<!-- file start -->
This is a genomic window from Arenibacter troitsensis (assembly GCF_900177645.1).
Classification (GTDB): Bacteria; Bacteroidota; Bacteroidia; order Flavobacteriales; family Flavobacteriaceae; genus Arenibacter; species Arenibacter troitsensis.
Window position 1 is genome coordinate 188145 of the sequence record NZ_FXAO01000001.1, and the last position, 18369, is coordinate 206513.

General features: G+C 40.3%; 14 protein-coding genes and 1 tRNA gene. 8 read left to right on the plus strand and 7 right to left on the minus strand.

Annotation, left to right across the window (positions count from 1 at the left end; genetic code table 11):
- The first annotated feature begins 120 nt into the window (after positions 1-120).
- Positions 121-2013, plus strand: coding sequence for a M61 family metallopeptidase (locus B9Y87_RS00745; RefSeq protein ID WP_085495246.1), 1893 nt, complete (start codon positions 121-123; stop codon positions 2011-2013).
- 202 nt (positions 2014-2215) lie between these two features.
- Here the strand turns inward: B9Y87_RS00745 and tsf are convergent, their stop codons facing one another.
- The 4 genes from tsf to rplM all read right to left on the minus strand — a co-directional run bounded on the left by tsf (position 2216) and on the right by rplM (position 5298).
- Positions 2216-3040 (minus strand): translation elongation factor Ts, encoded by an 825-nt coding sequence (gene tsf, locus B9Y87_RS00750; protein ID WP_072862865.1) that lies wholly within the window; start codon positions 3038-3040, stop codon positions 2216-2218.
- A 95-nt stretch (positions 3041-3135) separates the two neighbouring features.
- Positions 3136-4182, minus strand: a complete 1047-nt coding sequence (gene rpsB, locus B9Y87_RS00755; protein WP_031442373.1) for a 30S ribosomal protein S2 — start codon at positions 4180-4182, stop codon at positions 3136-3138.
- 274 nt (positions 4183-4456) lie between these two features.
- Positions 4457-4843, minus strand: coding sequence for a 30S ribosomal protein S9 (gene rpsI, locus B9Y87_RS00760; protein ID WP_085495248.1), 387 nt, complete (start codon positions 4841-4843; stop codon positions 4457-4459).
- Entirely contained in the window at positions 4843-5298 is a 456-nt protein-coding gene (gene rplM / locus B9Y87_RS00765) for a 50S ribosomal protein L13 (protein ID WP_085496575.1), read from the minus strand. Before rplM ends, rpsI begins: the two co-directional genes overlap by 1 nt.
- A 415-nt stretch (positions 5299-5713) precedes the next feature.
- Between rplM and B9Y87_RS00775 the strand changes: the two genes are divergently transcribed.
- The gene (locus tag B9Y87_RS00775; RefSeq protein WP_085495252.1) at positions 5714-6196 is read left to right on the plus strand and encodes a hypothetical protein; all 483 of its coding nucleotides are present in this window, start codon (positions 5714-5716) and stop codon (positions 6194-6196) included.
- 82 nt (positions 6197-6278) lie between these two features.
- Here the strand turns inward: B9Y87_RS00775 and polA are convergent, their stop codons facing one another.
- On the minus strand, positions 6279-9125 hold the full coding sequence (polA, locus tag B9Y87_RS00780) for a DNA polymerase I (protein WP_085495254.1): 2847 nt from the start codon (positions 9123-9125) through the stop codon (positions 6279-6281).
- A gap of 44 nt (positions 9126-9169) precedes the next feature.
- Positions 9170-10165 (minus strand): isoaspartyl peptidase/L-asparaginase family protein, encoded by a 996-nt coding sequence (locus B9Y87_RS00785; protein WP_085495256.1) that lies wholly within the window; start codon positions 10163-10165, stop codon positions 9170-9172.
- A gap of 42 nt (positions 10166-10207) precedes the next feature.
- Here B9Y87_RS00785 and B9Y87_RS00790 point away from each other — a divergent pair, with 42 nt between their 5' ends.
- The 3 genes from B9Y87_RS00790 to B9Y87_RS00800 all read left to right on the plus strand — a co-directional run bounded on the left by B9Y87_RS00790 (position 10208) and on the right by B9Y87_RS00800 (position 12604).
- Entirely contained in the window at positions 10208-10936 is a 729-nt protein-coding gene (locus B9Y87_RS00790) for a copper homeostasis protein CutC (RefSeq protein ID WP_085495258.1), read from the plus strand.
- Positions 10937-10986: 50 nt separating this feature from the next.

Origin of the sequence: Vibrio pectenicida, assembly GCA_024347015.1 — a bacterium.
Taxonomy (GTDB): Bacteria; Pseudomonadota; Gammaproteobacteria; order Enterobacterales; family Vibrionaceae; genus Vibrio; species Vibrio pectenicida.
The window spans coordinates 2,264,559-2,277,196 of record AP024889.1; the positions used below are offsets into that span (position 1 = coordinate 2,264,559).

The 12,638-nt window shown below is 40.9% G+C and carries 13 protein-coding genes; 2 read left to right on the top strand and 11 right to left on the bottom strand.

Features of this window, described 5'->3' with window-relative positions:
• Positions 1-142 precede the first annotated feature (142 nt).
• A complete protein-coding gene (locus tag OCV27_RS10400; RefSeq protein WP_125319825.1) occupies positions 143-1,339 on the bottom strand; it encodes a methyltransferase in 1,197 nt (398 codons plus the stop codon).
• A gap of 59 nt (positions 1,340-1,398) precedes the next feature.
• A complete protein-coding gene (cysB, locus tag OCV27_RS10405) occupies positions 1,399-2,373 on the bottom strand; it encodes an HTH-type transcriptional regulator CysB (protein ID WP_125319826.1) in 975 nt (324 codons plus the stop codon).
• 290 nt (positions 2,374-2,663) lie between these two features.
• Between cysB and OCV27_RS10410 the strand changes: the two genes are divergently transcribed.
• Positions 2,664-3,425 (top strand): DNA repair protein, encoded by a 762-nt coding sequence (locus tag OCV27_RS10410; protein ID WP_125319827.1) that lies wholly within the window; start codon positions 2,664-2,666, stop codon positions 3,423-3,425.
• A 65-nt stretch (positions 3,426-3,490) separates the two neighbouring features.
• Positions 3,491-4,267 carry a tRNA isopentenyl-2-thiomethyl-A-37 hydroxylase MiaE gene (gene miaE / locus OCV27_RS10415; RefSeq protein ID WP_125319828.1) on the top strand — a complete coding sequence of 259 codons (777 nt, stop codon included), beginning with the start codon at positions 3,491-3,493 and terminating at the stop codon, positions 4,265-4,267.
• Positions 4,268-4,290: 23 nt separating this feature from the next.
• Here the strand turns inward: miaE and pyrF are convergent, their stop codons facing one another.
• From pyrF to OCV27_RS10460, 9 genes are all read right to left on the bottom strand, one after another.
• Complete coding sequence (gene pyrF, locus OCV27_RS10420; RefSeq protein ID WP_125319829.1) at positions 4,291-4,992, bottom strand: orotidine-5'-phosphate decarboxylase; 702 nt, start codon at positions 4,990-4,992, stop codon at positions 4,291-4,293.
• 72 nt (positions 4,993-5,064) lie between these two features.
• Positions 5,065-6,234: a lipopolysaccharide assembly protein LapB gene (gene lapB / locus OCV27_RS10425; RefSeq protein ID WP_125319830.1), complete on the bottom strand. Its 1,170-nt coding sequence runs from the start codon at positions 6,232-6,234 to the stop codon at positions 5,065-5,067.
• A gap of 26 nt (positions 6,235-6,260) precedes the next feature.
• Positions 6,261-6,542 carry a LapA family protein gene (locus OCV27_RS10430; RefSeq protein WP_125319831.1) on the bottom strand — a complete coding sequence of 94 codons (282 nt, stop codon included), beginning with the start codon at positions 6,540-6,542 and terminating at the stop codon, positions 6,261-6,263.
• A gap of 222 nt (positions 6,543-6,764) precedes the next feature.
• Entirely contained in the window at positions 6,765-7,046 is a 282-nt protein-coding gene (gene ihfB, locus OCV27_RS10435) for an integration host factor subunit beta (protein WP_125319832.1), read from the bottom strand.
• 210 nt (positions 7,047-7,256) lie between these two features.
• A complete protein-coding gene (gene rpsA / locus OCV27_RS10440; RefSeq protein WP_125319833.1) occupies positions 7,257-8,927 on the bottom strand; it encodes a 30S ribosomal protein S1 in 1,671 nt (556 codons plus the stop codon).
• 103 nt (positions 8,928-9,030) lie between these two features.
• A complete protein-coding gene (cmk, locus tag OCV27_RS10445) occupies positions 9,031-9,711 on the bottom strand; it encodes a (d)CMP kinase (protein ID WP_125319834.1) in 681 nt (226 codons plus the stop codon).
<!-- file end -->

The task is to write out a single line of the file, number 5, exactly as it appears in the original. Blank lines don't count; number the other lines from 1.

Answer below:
Annotation, left to right across the window (positions count from 1 at the left end; genetic code table 11):